I often wonder about people like Wayne and Cary Grant, who while not being amazing actors were huge stars. The studio system really worked for those guys; they didn't give a shit about "typecasting". And that's what made such icons. Their onscreen persona was nearly always similar...that's how they made legends back then. Can you imagine Clooney playing only suave ladies man roles? Or Brad Pitt only playing matinee idol roles? They'd hate it and I think that's a very modern thing, well certainly a 70's and beyond thing. I'd like the moviestar machine to work a little more often to be honest.


Cary Grant, for me, was a truly excellent actor. Deceptively simple on the surface, and yes, playing the persona of 'Cary Grant' for all it was worth, but he had absolutely fantastic timing as a comedian and undercurrents of depth and darkness in his dramatic roles (especially in the Hitchcock films). The test of his greatness (and I honestly think he is a great actor) is that I've never seen a bad performance by him - even when I've seen him in films that are bad themselves (not that there's been that many). Like you say, the Studio system was in full-flight back then, as was of course censorship and what type of movies, stories, themes, scenes etc were allowed to be shown. But there's no question in my mind that had Grant been a contemporary of the likes of De Niro, Pacino, Hoffman, Hackman etc in the modern cinema from the 60's onwards, he would've fared pretty favourably, just like Tracy would have or Laughton. But even taking into account the constrictions of the times he worked in movies, Grant pulled off some remarkably versatile performances. He's an incredibly underrated actor IMO.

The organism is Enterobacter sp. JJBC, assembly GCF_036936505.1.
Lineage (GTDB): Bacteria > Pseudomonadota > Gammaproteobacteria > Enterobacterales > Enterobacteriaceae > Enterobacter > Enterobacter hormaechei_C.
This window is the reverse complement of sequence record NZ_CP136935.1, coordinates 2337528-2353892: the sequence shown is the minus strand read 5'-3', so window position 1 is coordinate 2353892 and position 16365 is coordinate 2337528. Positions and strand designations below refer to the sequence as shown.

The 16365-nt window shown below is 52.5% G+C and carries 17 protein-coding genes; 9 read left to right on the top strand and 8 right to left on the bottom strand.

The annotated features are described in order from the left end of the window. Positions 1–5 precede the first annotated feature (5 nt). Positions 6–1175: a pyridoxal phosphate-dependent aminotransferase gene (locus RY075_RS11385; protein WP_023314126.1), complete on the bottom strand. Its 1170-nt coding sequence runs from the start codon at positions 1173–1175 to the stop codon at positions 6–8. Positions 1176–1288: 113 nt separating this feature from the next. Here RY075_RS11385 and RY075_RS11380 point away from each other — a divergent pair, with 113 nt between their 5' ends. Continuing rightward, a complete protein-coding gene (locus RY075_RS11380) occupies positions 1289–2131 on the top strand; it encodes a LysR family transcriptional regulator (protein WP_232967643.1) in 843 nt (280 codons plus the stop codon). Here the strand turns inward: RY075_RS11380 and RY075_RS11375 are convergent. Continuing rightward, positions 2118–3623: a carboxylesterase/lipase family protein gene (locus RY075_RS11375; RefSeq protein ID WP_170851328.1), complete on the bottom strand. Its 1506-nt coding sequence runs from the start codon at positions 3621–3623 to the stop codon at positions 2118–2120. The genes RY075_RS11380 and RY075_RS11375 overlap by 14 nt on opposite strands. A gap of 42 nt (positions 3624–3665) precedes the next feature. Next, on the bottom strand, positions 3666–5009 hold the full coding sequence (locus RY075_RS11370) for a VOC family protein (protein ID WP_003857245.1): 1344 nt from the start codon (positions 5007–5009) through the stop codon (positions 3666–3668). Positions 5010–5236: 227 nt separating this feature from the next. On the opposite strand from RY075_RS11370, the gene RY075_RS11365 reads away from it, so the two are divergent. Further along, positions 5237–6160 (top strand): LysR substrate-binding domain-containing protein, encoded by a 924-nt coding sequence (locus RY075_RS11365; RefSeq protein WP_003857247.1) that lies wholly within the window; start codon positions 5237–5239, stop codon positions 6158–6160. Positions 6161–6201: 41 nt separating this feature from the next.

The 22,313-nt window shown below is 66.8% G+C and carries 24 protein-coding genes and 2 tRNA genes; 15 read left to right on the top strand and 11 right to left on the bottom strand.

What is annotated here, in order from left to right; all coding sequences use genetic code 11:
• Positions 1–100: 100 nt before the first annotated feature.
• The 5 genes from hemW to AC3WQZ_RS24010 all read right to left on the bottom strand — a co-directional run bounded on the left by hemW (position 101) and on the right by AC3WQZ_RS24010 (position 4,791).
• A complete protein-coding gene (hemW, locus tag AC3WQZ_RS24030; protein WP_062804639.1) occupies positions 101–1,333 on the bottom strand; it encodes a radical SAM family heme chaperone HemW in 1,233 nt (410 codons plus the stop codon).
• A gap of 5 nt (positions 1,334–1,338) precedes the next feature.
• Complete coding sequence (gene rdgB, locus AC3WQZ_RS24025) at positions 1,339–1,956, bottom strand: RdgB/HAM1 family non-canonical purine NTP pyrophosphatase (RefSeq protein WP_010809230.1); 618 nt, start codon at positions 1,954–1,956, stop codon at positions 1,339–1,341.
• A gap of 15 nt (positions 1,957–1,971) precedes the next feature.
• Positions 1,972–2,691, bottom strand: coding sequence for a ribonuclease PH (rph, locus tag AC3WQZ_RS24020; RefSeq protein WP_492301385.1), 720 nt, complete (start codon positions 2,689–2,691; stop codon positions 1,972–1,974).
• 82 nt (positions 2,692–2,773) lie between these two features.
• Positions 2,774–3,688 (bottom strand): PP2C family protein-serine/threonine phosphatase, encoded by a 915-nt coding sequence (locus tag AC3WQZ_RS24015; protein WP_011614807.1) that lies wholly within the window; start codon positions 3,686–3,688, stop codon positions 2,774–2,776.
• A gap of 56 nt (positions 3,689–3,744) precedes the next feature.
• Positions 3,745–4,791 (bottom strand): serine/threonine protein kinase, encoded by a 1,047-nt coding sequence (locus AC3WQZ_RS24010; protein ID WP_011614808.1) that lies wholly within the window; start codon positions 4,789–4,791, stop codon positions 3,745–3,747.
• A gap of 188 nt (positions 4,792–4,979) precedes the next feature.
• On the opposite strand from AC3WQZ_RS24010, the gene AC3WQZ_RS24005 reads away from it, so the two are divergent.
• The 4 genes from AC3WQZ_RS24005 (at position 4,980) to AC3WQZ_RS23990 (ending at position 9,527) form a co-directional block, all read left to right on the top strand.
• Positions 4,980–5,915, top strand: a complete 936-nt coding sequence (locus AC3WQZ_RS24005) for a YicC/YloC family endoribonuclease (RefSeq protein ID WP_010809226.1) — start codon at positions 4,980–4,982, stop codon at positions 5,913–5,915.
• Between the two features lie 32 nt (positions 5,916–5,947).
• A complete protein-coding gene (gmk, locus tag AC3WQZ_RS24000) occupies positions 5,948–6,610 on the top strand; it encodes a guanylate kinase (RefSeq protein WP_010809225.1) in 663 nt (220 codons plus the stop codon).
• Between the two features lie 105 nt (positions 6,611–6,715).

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Postby Peven on Wed Nov 01, 2006 3:21 pm